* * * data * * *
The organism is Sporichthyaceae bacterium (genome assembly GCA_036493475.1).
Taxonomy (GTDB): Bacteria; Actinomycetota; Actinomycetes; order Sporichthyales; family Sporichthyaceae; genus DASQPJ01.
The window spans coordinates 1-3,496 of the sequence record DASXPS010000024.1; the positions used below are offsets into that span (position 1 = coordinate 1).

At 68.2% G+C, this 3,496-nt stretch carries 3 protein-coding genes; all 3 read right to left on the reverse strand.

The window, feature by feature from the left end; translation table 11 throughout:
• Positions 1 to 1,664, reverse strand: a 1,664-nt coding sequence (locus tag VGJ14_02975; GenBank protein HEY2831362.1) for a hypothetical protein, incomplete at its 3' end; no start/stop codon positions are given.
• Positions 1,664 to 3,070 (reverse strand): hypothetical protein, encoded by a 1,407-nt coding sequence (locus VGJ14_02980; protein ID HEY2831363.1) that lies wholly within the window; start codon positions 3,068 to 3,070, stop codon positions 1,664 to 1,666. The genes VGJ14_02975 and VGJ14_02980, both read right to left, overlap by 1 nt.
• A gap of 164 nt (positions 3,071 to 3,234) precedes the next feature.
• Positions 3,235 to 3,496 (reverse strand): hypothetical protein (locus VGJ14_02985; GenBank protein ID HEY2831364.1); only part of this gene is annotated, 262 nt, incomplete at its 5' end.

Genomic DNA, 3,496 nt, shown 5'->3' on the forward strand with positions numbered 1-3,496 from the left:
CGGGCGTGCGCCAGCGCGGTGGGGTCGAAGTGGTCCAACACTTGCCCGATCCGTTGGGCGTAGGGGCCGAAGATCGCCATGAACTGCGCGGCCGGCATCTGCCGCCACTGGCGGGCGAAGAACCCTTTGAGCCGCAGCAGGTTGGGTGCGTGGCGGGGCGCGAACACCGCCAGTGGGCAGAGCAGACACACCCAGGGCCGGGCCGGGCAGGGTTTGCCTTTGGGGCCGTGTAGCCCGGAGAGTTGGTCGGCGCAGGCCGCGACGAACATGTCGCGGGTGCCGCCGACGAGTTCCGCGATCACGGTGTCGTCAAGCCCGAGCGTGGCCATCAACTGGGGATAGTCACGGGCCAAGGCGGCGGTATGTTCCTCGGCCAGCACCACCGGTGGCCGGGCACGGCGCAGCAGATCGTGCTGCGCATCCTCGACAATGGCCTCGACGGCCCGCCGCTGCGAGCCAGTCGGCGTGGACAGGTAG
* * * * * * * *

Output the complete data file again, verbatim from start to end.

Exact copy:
The organism is Sporichthyaceae bacterium (genome assembly GCA_036493475.1).
Taxonomy (GTDB): Bacteria; Actinomycetota; Actinomycetes; order Sporichthyales; family Sporichthyaceae; genus DASQPJ01.
The window spans coordinates 1-3,496 of the sequence record DASXPS010000024.1; the positions used below are offsets into that span (position 1 = coordinate 1).

At 68.2% G+C, this 3,496-nt stretch carries 3 protein-coding genes; all 3 read right to left on the reverse strand.

The window, feature by feature from the left end; translation table 11 throughout:
• Positions 1 to 1,664, reverse strand: a 1,664-nt coding sequence (locus tag VGJ14_02975; GenBank protein HEY2831362.1) for a hypothetical protein, incomplete at its 3' end; no start/stop codon positions are given.
• Positions 1,664 to 3,070 (reverse strand): hypothetical protein, encoded by a 1,407-nt coding sequence (locus VGJ14_02980; protein ID HEY2831363.1) that lies wholly within the window; start codon positions 3,068 to 3,070, stop codon positions 1,664 to 1,666. The genes VGJ14_02975 and VGJ14_02980, both read right to left, overlap by 1 nt.
• A gap of 164 nt (positions 3,071 to 3,234) precedes the next feature.
• Positions 3,235 to 3,496 (reverse strand): hypothetical protein (locus VGJ14_02985; GenBank protein ID HEY2831364.1); only part of this gene is annotated, 262 nt, incomplete at its 5' end.

Genomic DNA, 3,496 nt, shown 5'->3' on the forward strand with positions numbered 1-3,496 from the left:
CGGGCGTGCGCCAGCGCGGTGGGGTCGAAGTGGTCCAACACTTGCCCGATCCGTTGGGCGTAGGGGCCGAAGATCGCCATGAACTGCGCGGCCGGCATCTGCCGCCACTGGCGGGCGAAGAACCCTTTGAGCCGCAGCAGGTTGGGTGCGTGGCGGGGCGCGAACACCGCCAGTGGGCAGAGCAGACACACCCAGGGCCGGGCCGGGCAGGGTTTGCCTTTGGGGCCGTGTAGCCCGGAGAGTTGGTCGGCGCAGGCCGCGACGAACATGTCGCGGGTGCCGCCGACGAGTTCCGCGATCACGGTGTCGTCAAGCCCGAGCGTGGCCATCAACTGGGGATAGTCACGGGCCAAGGCGGCGGTATGTTCCTCGGCCAGCACCACCGGTGGCCGGGCACGGCGCAGCAGATCGTGCTGCGCATCCTCGACAATGGCCTCGACGGCCCGCCGCTGCGAGCCAGTCGGCGTGGACAGGTAG